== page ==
repeatedly13 violated Section 17.51(b) of the Rules.
IV. ORDERING CLAUSES
15. Accordingly, IT IS ORDERED that, pursuant to Section
503(b) of the Act, and Sections 0.111, 0.311 and 1.80(f)(4) of
the Rules,14 Crown Castle GT Company LLC IS LIABLE FOR A
MONETARY FORFEITURE in the amount of ten thousand dollars
($10,000) for failure to exhibit required obstruction lighting
during daytime hours in repeated violation of Section 17.51(b) of
16. Payment of the forfeiture shall be made in the manner
provided for in Section 1.80 of the Rules15 within 30 days of the
release of this Order. If the forfeiture is not paid within the
period specified, the case may be referred to the Department of
Justice for collection pursuant to Section 504(a) of the Act.16
Payment may be made by credit card through the Commission's
Credit and Debt Management Center at (202) 418-1995 or by mailing
a check or similar instrument, payable to the order of the
``Federal Communications Commission,'' to the Federal
Communications Commission, P.O. Box 73482, Chicago, Illinois
60673-7482. The payment must include the FCC Registration Number
(FRN) and the NAL/Acct. No. referenced in the caption. Payment
by overnight mail may be sent to BankOne/LB73482, 525 West
Monroe, 8th Floor Mailroom, Chicago, Illinois 60661. Payment by
wire transfer may be made to ABA Number 071000013, receiving bank
Bank One, and account number 1165259. The payment must include
the FCC Registration Number (FRN) and the NAL/Acct. No.
referenced in the caption. Requests for full payment under an
installment plan should be sent to: Chief, Credit and Debt
Management Center, 445 12th Street, S.W., Washington, D.C.
17. IT IS FURTHER ORDERED that copies of this Order shall
be sent by Certified Mail Return Receipt Requested and by First
Class Mail to Crown Castle USA, Inc., 2000 Corporate Drive,
Canonsburg, PA 15317 and its Counsel, Monica Gambino, Associate
General Counsel, Regulatory Affairs, Crown Castle USA, Inc., 2000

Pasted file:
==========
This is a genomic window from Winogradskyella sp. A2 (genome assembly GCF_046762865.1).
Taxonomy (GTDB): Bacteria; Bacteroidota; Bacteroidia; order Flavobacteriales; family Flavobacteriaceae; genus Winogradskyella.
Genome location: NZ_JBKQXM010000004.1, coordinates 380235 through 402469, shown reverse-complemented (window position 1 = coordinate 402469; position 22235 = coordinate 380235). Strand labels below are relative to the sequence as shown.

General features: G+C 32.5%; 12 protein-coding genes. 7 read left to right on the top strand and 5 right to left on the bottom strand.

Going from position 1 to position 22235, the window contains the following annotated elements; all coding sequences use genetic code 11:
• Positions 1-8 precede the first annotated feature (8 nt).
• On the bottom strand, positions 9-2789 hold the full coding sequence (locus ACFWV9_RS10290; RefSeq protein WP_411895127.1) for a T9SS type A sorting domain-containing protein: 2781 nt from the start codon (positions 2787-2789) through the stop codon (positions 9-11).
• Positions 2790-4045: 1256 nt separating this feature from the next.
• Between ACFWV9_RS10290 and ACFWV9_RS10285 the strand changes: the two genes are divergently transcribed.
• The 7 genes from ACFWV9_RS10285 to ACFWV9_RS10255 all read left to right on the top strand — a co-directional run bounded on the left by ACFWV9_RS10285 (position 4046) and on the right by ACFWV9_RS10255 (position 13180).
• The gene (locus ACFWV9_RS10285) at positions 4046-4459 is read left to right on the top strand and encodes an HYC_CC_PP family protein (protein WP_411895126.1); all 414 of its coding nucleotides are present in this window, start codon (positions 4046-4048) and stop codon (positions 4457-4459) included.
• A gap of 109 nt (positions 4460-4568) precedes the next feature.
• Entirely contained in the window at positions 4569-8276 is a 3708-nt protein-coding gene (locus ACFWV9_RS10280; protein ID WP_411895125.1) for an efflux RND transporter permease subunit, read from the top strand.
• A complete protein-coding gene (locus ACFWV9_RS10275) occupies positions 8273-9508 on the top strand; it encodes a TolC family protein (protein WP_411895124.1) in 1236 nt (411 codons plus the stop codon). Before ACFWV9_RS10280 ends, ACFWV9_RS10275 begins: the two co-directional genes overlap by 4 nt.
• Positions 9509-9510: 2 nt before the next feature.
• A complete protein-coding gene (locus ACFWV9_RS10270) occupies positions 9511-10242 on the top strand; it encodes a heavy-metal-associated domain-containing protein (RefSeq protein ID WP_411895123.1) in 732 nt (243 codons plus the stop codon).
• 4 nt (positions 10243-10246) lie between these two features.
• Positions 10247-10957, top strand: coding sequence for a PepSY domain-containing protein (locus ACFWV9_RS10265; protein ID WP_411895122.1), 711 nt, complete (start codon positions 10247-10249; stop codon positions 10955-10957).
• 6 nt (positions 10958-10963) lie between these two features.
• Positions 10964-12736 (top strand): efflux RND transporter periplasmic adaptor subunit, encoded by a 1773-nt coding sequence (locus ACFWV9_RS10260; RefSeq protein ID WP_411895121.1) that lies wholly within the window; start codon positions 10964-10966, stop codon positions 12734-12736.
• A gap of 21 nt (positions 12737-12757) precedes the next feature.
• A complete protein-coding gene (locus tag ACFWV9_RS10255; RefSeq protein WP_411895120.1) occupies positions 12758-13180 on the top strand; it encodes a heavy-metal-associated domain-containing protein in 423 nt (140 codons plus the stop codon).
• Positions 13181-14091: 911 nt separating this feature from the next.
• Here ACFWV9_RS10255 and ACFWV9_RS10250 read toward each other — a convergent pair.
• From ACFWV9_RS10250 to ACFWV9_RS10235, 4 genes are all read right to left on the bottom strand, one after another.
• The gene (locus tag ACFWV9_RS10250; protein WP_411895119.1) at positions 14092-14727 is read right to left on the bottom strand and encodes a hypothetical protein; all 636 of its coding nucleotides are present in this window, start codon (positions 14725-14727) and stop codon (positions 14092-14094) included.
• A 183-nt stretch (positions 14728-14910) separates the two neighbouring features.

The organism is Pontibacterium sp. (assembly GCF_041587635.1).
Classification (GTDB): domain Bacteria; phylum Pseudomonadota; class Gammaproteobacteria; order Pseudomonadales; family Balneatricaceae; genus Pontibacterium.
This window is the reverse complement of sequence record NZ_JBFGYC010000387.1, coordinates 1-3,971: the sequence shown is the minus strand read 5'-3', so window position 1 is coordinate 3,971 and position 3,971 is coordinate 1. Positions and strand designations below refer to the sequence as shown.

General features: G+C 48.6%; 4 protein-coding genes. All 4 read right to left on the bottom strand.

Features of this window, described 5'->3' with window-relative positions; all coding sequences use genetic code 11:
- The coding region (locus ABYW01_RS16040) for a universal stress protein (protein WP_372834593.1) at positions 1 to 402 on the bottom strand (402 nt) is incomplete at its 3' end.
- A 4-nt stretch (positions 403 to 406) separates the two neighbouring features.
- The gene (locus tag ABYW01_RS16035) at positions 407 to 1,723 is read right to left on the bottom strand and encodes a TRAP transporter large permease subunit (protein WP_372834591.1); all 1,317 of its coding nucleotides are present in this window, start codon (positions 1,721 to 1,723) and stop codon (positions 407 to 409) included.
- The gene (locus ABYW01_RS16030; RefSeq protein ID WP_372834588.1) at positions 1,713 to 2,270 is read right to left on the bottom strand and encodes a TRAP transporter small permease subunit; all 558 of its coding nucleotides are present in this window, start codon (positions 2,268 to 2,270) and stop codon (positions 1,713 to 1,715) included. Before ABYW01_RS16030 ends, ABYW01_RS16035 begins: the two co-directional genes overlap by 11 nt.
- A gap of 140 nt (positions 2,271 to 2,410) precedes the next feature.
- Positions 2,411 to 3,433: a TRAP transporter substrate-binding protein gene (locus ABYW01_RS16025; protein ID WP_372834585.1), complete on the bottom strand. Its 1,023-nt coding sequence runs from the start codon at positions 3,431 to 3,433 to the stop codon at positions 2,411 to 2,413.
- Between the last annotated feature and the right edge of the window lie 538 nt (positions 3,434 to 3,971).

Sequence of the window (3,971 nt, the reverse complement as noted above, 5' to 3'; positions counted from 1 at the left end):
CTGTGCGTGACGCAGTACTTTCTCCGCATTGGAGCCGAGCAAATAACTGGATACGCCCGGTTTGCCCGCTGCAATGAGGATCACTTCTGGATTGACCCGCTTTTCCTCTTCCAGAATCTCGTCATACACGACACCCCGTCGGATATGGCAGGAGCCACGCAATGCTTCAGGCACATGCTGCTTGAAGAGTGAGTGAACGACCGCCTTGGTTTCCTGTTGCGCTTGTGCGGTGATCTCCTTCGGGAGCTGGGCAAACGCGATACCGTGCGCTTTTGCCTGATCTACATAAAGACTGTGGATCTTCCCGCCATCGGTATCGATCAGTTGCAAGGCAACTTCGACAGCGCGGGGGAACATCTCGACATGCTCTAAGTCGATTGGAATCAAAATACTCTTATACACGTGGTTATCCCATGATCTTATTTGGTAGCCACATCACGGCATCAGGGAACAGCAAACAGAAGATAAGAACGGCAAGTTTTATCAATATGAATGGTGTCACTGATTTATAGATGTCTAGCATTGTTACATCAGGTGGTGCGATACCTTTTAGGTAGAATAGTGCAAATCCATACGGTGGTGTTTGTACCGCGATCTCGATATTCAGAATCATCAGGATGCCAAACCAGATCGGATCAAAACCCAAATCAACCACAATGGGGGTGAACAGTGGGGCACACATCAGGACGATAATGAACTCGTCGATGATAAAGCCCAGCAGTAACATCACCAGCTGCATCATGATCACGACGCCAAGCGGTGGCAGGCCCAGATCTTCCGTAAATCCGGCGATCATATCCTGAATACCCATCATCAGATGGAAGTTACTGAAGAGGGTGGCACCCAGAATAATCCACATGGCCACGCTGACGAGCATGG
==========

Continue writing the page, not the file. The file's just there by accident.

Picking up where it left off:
Corporate Drive, Canonsburg, PA 15317.
FEDERAL COMMUNICATIONS COMMISSION
George R. Dillon
Assistant Chief, Enforcement Bureau
1 47 C.F.R. § 17.51(b).
2 Notice of Apparent Liability for Forfeiture, NAL/Acct. No.
200332480020 (Enf. Bur., Atlanta Office, released March 13,
3 Crown Castle provides a copy of its inspection record showing
an inspection on July 31 and a scheduled inspection on October
4 47 U.S.C. § 503(b).
5 47 C.F.R. § 1.80.
6 47 U.S.C. § 503(b)(2)(D).
7 Section 17.51(b) provides that ``All high intensity and medium
intensity obstruction lighting shall be exhibited continuously
unless otherwise specified.''
8 Vernon, supra, contained both a sworn declaration from the
operating engineer regarding inspection procedure and inspection
logs which established an existing maintenance plan for the
9 See 47 C.F.R. § 1.89; AT & T Wireless Services, Inc. 17 FCC Rcd
21866, 21871 n.20 (2002); and WOYK, Inc. 18 FCC Rcd 15181, 15182
n.8 (EB 2003).
10 See SpectraSite Communications, Inc., 17 FCC Rcd 7884, 7888
(2002) (``...[t]he Commission considers violations of the antenna
construction, marking, and lighting rules to be serious safety-
11 See, e.g., AT&T Wireless Services, Inc., 17 FCC Rcd 21866,
21871 (2002); Seawest Yacht Brokers, 9 FCC Rcd 6099 (1994);
Station KGVL, Inc. 42 FCC 2d 258, 259 (1973).
12 47 U.S.C. 503(b)(1)(B) provides for a forfeiture for any
person who willfully or repeatedly failed to comply with any of
the provisions of the Communications Act of 1934, as amended, or
any rule, regulation, or order issued by the Commission.
13 As provided by 47 U.S.C. § 312(f)(2), a continuous violation
is ``repeated'' if it continues for more than one day. The
Conference Report for Section 312(f)(2) indicates that Congress
intended to apply this definition to Section 503 of the Act as
well as Section 312. See H.R. Rep. 97th Cong. 2d Sess. 51
(1982); see also Western Wireless Corporation, 18 FCC Rcd 10319,
10326 n. 56 (2003); Southern California Broadcasting Company, 6
FCC Rcd 4387, 4388 (1991).
14 47 C.F.R. §§ 0.111, 0.311, 0.180(f)(4).
1547 C.F.R. §1.80.
1647 U.S.C. § 504(a).
1747 U.S.C. § 1.1914.